Fix: WordPress 3.1 and Disqus Plugin Error When Returning Comments Count

If you use the popular 3rd-party commenting system Disqus in your WordPress-powered website, you may have noticed that some errors appeared in your Posts lists after upgrading to WordPress 3.1.  The specific error you see would be something like:

Warning: number_format() expects parameter 1 to be double, string given in /wp-includes/functions.php on line 155

I’ve had problems with Disqus messing with WordPress comment counts in the past, and since those minor problems were never properly resolved, they caused more severe problems when WordPress updated their Posts view in version 3.1.

Essentially, Disqus takes the WordPress comment count and reformats it internally to wrap it in an identifying span that follows the format:


{number of comments}

Disqus effectively usurps WordPress’s comment count (which isn’t a big deal by itself), but the added HTML around the comment count is what breaks WordPress 3.1.

Why It Breaks

In the WordPress core file /wp-admin/includes/class-wp-list-table.php, WordPress makes a call to the get_comments_number() function and passes it to its internal function number_format_i18n().  Since Disqus has replaced the normal value returned from get_comments_number() with its own value wrapped in HTML, this breaks WordPress’s number_format_i18n function which expects the value to be a double instead of a string.

After quite a bit of troubleshooting, I figured out a way to fix this by making a small change to the Disqus plugin.

How to Fix It

Note: This method involves editing PHP files for WordPress plugins on your web server. If you do not feel comfortable following this guide, please seek assistance. And above all – make a backup!

Step 1: Edit the file /wp-content/plugins/disqus-comment-system/disqus.php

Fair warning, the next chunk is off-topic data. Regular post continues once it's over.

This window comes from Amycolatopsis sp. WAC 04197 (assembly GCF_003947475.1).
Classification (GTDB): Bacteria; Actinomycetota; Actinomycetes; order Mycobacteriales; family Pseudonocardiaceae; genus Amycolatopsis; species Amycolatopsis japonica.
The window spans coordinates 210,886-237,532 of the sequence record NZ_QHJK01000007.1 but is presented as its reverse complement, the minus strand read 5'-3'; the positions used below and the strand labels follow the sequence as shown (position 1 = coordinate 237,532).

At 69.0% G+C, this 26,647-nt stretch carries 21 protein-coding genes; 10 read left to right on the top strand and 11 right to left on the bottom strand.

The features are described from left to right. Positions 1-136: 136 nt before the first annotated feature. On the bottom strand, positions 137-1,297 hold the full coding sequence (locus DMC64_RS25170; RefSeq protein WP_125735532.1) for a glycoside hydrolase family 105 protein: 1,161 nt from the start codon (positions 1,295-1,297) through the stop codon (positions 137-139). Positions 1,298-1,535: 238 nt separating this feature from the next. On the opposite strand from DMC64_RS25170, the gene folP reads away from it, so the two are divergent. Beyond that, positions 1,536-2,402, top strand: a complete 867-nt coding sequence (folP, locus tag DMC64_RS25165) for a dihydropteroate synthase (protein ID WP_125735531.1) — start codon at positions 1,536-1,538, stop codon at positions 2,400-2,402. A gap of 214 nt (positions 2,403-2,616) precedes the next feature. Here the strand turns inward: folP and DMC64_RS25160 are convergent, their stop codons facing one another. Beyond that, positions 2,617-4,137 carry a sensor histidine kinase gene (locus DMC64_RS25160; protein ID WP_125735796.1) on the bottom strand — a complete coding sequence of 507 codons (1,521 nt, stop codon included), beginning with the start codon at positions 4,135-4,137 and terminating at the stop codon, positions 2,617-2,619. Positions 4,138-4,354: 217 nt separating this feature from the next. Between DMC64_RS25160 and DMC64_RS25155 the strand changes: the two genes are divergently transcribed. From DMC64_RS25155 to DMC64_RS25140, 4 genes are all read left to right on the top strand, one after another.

Step 2: Locate the following code at line 692:


function dsq_comments_number($count) {
 global $post;

 if ( dsq_can_replace() ) {
 return ''.$count.'';
 } else {
 return $count;
 }
}

Replace it with:


function dsq_comments_number($count) {
global $post;

return $count;
}

Step 4 (optional – this will fix comment counts in the front-end of your blog if using the comments_number() function in your theme): Locate the following code at line 697:


function dsq_comments_text($comment_text) {
global $post;

if ( dsq_can_replace() ) {
return 'View Comments';
} else {
return $comment_text;
}
}

Replace it with:


function dsq_comments_text($comment_text) {
global $post;
$number_of_comments = get_comments_number();
return $number_of_comments;
}

Finally, to display the comment count in your WordPress theme, use the following code wherever you want to display “X Comments”:




This should fix the comments count in your WordPress Posts view, and make comments appear correctly on your blog if you use the comments_number() function in your theme.

Fix: WPtouch Pro Plugin Breaks WordPress 3.1’s Admin Bar

WordPress 3.1 rolled out today and brought with it several new features, one being the WordPress admin bar. This feature has been previously available to WordPress.com users and is now available to self-hosted sites (like Techerator), and gives logged-in users access to page controls without having to leave the site.

Sites that use the popular WordPress plugin WPtouch or WPtouch Pro will notice that this plugin breaks the new admin bar. While WPtouch is active, the admin bar will not appear on the main site or in the WordPress Dashboard (it took quite a bit of troubleshooting to narrow down which plugin was the culprit!).

The fix is very simple, and the team behind WPtouch has confirmed they are aware of the problem and intend to fix it.

The Fix

This guide requires that you edit plugin files in your WordPress installation. If you do not feel comfortable following this guide, please seek assitance before proceeding. And above all – make a backup!

Step 1: Navigate to the WPtouch plugin themes folder on your web server. Mine was located in /wp-content/plugins/wptouch-pro/themes/classic (If you’re using a different mobile theme, select that instead of classic.)

Step 2: Edit root-functions.php

Step 3: Locate the following code:


if ( function_exists( 'show_admin_bar' ) ) {
add_filter( 'show_admin_bar', '__return_false' );
}

And comment it all out:


//if ( function_exists( 'show_admin_bar' ) ) {
//    add_filter( 'show_admin_bar', '__return_false' );
//}

That’s it! Your WordPress 3.1 admin bar should now be visible on your site. To enable or disable the admin bar, visit your User settings under Users –> Your Profile in WordPress.